The regiment organized at Camp Nelson ( ) near Nicholasville, Kentucky from January 18 until May 16, 1865 (Other records indicated June 6-July 12). Equipped with .577 caliber Enfield rifles, George Gray, Peter Gray, Edmond Hylton, Jacob Reynolds, Miles Reynolds and Samuel Tatum of Patrick County served under Colonel Charles G. Bartlett and Lieutenant Colonel Thomas R. Weaver. The regiment mustered out of the service of the United States on April 27, 1866.

GRAY, George. Company H, 119th U. S. Colored Infantry (Kentucky Infantry), April 14, 1865-April 27, 1866. Widow, Lavina, applied for pension. Lived at Colesville Post Office.

GRAY, Peter. Company K, 119th U. S. Colored Infantry (Kentucky Infantry), April 14, 1865-April 27, 1866. Lived at Consent Post Office.

HYLTON, Edmond (Edward). Company H, 119th U. S. Colored Infantry (Kentucky Infantry), April 14, 1865-April 27, 1866. Lived at Consent Post Office.

REYNOLDS, Jacob. Company K, 119th U. S. Colored Infantry. Widow, Letty, applied for pension. Lived at Patrick Springs Post Office.

REYNOLDS, Miles. Company H, 119th U. S. Colored Infantry. Widow, Rhoda, applied for pension. Lived at Patrick Springs Post Office.

TATUM, Samuel. Company H, 119th U. S. Colored Infantry (Kentucky Infantry), April 14, 1865-April 27, 1866. Lived at Dobyns Post Office.


Summary of Six Former Slaves that Join the United States Colored Troops

From Patrick County Virginia

By Cynthia Wilson


The following three soldiers are very familiar with each other.  Their pension files a loaded with depositions that they gave for each other.  They seem to have joined the Union Army at the same time and were mustered out at the same time and returned to Patrick County about the same time.


Edmund Hylton


            Born on 2 February 1849 and died 26 April 1916 in Patrick County Virginia.  He married twice:  Mary Joyce (1843-1896, daughter of Samuel and Leathe Joyce) on 4 January 1854 and Onie Price in January 1901.  To the first union 11 children were born:  Henry, William, George, Mary, Samuel, James, General, Gabriel, Louisa and 2 unnamed children.  No children were born to the second marriage.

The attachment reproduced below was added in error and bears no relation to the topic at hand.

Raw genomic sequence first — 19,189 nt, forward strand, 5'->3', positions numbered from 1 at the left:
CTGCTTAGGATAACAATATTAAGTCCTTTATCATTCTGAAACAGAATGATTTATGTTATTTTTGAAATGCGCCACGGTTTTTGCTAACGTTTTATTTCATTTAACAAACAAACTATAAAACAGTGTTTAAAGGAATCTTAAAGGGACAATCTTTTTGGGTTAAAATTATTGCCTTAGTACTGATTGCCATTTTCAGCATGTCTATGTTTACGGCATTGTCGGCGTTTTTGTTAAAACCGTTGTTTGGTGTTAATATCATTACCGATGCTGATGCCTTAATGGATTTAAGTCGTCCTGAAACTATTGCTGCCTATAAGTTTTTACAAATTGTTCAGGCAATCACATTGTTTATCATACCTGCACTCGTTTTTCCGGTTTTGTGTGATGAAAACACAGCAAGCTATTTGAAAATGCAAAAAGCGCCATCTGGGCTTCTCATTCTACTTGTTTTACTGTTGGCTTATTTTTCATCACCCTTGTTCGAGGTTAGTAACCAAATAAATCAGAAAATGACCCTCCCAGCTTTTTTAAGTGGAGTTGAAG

He entered the Union Army on 14 April 1865 at Greensville, Tennessee and transferred to Camp Nelson, Kentucky on 10 May 1865 and served in Co. H, 119th USCT and mustered out 27 April 1866. 

           In his deposition dated 20 September 1895, he said that he was owned by Jeremiah W. Hylton:  “… I was owned by Jeremiah Hylton, now dead.  I resided in said neighborhood from my birth until April 1865… I left my old mistress [Nancy Hylton] April 9th 1865 and I returned to her on the 8th day of May 1866.”

           A search of my records on slaves in probate records, shows that at age 6 months, he and his twin brother, William were owned by Jeremiah Hylton – inventory dated September 1849.  In a division of slaves on 17 October 1849, Nancy Hylton, Jeremiah’s wife, received the twin boys.  Later on 7 November 1850, they were sold to A. (Augustus) J. Hylton for a total of $300.00.  Augustus later died about 1861, but his inventory dated 8 August 1861 does not list either of the boys.  Their mother, Lacky was also part of the September 1849 inventory and was given to Augustus Hylton.

           Edmund applied for pension under a disability which was inflicted in the Fall and Winter 1865 when exposed to bad weather at the camp.  He claimed that he contracted “rheumatism” and that affected his entire life – could not do manual labor.  In the end he was given a pension of $20 per month.  His widow, Onie, applied for expenses incurred in the burial of her husband and accrued pension benefits.  On 23 May1928, years after her husband died, she was given a total of $2169.40.


Samuel Tatum


            Born 14 November 1847 and died 12 July 1937 in Patrick County Virginia.  Was the son of Charles and Celia Tatum.  He married Arabella Hylton (1858 – 1922, daughter of Bette Hylton) on 12 December 1873 in Stokes County, North Carolina.  They were the parents of 11 children:  Cora, Susannah, Nannie, S. Russell, Flora, Patrick, Samuel, Harry, Annie, Thomas & Ethel.